Meat hygiene inspectors have voted in favour of strike action in the lead-up to Christmas in response to alleged cuts in overtime payments and the introduction of a ‘work anytime’ system by the Meat Hygiene Service.

Public sector workers union Unison said in a statement last week that its inspector members had voted in favour of action by a margin of two to one.

Unison issued a stark warning that the industry could ill-afford strike action in the key Christmas period.

“Unless the employers abandon their plans and get back around the table to negotiate a settlement, the industry could lose millions of pounds in lost meat production in the run-up to Christmas,” said Unison national officer Simon Watson.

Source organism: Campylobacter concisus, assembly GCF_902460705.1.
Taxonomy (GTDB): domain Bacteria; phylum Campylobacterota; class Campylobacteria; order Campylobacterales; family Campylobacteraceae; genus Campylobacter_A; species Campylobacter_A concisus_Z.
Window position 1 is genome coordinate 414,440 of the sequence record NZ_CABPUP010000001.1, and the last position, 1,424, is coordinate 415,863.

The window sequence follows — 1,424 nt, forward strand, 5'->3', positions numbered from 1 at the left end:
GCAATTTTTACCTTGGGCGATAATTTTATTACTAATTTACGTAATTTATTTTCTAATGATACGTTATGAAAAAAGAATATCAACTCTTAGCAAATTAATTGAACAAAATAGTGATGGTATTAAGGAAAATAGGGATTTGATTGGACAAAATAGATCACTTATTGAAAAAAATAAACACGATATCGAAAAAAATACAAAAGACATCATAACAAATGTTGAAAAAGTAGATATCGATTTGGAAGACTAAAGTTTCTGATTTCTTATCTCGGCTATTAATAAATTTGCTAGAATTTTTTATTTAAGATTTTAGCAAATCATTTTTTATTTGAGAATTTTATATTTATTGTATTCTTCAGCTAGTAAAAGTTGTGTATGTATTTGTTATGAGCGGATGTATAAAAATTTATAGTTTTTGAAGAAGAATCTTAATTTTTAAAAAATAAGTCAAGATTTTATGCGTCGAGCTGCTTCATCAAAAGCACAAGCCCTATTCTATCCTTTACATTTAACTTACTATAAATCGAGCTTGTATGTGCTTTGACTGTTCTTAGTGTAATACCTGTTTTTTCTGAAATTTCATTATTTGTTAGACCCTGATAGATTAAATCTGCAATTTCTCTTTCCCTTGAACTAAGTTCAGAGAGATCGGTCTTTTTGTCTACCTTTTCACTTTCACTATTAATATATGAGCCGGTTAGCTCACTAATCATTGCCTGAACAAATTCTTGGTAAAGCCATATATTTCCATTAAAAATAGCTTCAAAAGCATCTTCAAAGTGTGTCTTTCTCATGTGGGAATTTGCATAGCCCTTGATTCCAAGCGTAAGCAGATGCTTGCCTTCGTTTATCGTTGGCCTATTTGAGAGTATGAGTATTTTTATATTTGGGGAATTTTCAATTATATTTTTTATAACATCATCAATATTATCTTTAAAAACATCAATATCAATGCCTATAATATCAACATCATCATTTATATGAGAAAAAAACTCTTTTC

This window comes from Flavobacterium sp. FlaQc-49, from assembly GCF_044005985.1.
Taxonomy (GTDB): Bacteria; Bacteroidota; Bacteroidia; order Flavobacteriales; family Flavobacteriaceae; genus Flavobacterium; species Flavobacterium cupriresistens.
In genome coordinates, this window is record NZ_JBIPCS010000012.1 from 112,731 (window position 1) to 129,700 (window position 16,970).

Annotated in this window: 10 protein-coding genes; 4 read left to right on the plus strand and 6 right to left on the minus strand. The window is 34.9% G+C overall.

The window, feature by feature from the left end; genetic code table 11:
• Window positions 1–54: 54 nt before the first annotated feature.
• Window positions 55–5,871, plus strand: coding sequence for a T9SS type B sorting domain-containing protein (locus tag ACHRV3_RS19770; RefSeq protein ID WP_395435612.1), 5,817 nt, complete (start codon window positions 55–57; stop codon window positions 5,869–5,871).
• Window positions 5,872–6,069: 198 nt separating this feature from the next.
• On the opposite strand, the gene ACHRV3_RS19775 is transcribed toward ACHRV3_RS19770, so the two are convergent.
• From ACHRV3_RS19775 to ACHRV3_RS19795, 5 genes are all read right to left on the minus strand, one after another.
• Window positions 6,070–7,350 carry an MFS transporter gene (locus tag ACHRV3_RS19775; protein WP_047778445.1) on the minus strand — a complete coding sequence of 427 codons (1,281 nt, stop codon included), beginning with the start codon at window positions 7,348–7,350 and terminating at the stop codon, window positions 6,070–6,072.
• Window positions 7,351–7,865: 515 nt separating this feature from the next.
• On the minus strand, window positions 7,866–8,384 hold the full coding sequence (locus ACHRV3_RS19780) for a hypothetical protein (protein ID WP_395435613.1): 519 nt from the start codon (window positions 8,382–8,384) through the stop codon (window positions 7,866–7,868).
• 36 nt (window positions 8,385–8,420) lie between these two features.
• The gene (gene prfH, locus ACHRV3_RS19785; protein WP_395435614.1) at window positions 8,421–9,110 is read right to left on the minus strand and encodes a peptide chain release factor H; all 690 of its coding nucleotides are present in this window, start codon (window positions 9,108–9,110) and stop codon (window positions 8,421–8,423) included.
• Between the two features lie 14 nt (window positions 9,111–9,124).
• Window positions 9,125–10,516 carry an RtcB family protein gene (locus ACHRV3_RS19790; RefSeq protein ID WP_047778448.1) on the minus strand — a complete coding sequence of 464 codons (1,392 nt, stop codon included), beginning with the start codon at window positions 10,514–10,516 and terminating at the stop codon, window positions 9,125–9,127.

The threat of a strike, which would impact on sales of Christmas favourites such as chipolatas, hams and devils on horseback, first emerged three weeks ago, when the MHS was accused of trying to introduce a ‘work anytime’ system (The Grocer, 8 November).

The MHS denied this and said it remained optimistic that a settlement between the two opposing parties could be reached.

“We have always felt that it would be possible to reach a negotiated settlement which reflected both a fair deal for our staff and a commitment to modernising the Meat Hygiene Service,” said chief executive Steve McGrath.

The MHS will meet with Unison officials later today. The body claims it has arrangements in place to prevent major disruption to meat production in the event of industrial action.

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